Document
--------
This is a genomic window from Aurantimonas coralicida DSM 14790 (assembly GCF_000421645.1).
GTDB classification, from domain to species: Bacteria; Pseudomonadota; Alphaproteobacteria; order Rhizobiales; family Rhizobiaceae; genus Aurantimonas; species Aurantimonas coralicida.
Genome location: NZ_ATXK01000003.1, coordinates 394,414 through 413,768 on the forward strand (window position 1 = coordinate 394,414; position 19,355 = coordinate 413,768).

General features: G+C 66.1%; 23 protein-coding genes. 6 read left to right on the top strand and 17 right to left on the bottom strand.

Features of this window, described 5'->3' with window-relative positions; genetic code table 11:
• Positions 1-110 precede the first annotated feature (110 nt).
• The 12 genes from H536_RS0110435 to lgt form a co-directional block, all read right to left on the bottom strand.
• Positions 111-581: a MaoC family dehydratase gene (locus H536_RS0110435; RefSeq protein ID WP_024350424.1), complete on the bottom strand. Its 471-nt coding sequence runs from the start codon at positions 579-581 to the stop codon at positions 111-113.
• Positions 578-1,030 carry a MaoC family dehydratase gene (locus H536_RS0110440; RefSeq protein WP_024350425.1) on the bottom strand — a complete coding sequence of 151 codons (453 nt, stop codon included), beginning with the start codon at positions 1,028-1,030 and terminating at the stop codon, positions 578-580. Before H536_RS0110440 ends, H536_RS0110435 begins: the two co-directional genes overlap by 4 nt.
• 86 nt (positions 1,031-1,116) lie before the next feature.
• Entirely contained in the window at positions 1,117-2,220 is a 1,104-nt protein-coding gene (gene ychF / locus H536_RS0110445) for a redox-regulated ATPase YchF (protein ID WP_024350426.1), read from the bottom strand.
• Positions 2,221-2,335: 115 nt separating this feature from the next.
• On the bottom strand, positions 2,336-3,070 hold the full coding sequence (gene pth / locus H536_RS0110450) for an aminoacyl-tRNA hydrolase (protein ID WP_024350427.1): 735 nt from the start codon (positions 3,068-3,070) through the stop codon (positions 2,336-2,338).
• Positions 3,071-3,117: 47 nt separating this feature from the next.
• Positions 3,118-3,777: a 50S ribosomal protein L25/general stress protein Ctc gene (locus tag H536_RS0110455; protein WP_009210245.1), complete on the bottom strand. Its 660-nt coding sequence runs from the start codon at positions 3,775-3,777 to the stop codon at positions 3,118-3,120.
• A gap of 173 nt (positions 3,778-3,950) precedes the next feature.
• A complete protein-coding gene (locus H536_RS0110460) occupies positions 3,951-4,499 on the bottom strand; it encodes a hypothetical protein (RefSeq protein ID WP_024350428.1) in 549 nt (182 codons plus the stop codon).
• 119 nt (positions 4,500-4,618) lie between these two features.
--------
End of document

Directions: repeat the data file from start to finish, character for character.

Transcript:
This is a genomic window from Aurantimonas coralicida DSM 14790 (assembly GCF_000421645.1).
GTDB classification, from domain to species: Bacteria; Pseudomonadota; Alphaproteobacteria; order Rhizobiales; family Rhizobiaceae; genus Aurantimonas; species Aurantimonas coralicida.
Genome location: NZ_ATXK01000003.1, coordinates 394,414 through 413,768 on the forward strand (window position 1 = coordinate 394,414; position 19,355 = coordinate 413,768).

General features: G+C 66.1%; 23 protein-coding genes. 6 read left to right on the top strand and 17 right to left on the bottom strand.

Features of this window, described 5'->3' with window-relative positions; genetic code table 11:
• Positions 1-110 precede the first annotated feature (110 nt).
• The 12 genes from H536_RS0110435 to lgt form a co-directional block, all read right to left on the bottom strand.
• Positions 111-581: a MaoC family dehydratase gene (locus H536_RS0110435; RefSeq protein ID WP_024350424.1), complete on the bottom strand. Its 471-nt coding sequence runs from the start codon at positions 579-581 to the stop codon at positions 111-113.
• Positions 578-1,030 carry a MaoC family dehydratase gene (locus H536_RS0110440; RefSeq protein WP_024350425.1) on the bottom strand — a complete coding sequence of 151 codons (453 nt, stop codon included), beginning with the start codon at positions 1,028-1,030 and terminating at the stop codon, positions 578-580. Before H536_RS0110440 ends, H536_RS0110435 begins: the two co-directional genes overlap by 4 nt.
• 86 nt (positions 1,031-1,116) lie before the next feature.
• Entirely contained in the window at positions 1,117-2,220 is a 1,104-nt protein-coding gene (gene ychF / locus H536_RS0110445) for a redox-regulated ATPase YchF (protein ID WP_024350426.1), read from the bottom strand.
• Positions 2,221-2,335: 115 nt separating this feature from the next.
• On the bottom strand, positions 2,336-3,070 hold the full coding sequence (gene pth / locus H536_RS0110450) for an aminoacyl-tRNA hydrolase (protein ID WP_024350427.1): 735 nt from the start codon (positions 3,068-3,070) through the stop codon (positions 2,336-2,338).
• Positions 3,071-3,117: 47 nt separating this feature from the next.
• Positions 3,118-3,777: a 50S ribosomal protein L25/general stress protein Ctc gene (locus tag H536_RS0110455; protein WP_009210245.1), complete on the bottom strand. Its 660-nt coding sequence runs from the start codon at positions 3,775-3,777 to the stop codon at positions 3,118-3,120.
• A gap of 173 nt (positions 3,778-3,950) precedes the next feature.
• A complete protein-coding gene (locus H536_RS0110460) occupies positions 3,951-4,499 on the bottom strand; it encodes a hypothetical protein (RefSeq protein ID WP_024350428.1) in 549 nt (182 codons plus the stop codon).
• 119 nt (positions 4,500-4,618) lie between these two features.